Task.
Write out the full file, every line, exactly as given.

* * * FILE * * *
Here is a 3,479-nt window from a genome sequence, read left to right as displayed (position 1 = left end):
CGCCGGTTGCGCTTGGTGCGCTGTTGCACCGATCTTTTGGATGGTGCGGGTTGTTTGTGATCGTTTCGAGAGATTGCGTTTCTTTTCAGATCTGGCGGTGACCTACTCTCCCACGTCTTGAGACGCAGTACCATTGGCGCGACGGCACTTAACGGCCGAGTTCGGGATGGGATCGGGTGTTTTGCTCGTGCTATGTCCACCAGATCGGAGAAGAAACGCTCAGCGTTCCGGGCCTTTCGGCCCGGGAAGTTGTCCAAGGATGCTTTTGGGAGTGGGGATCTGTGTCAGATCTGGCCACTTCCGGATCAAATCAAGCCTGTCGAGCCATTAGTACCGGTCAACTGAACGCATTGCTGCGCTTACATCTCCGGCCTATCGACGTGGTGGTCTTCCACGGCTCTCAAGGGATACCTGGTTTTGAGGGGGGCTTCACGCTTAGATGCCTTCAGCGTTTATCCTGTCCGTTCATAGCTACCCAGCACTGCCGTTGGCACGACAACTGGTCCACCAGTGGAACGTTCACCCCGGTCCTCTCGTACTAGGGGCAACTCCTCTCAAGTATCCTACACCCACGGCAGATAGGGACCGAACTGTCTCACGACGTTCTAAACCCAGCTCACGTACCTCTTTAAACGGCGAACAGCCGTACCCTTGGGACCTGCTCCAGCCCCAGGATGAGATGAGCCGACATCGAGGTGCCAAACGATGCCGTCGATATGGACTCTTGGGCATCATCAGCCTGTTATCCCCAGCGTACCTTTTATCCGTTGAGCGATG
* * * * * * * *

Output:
Here is a 3,479-nt window from a genome sequence, read left to right as displayed (position 1 = left end):
CGCCGGTTGCGCTTGGTGCGCTGTTGCACCGATCTTTTGGATGGTGCGGGTTGTTTGTGATCGTTTCGAGAGATTGCGTTTCTTTTCAGATCTGGCGGTGACCTACTCTCCCACGTCTTGAGACGCAGTACCATTGGCGCGACGGCACTTAACGGCCGAGTTCGGGATGGGATCGGGTGTTTTGCTCGTGCTATGTCCACCAGATCGGAGAAGAAACGCTCAGCGTTCCGGGCCTTTCGGCCCGGGAAGTTGTCCAAGGATGCTTTTGGGAGTGGGGATCTGTGTCAGATCTGGCCACTTCCGGATCAAATCAAGCCTGTCGAGCCATTAGTACCGGTCAACTGAACGCATTGCTGCGCTTACATCTCCGGCCTATCGACGTGGTGGTCTTCCACGGCTCTCAAGGGATACCTGGTTTTGAGGGGGGCTTCACGCTTAGATGCCTTCAGCGTTTATCCTGTCCGTTCATAGCTACCCAGCACTGCCGTTGGCACGACAACTGGTCCACCAGTGGAACGTTCACCCCGGTCCTCTCGTACTAGGGGCAACTCCTCTCAAGTATCCTACACCCACGGCAGATAGGGACCGAACTGTCTCACGACGTTCTAAACCCAGCTCACGTACCTCTTTAAACGGCGAACAGCCGTACCCTTGGGACCTGCTCCAGCCCCAGGATGAGATGAGCCGACATCGAGGTGCCAAACGATGCCGTCGATATGGACTCTTGGGCATCATCAGCCTGTTATCCCCAGCGTACCTTTTATCCGTTGAGCGATG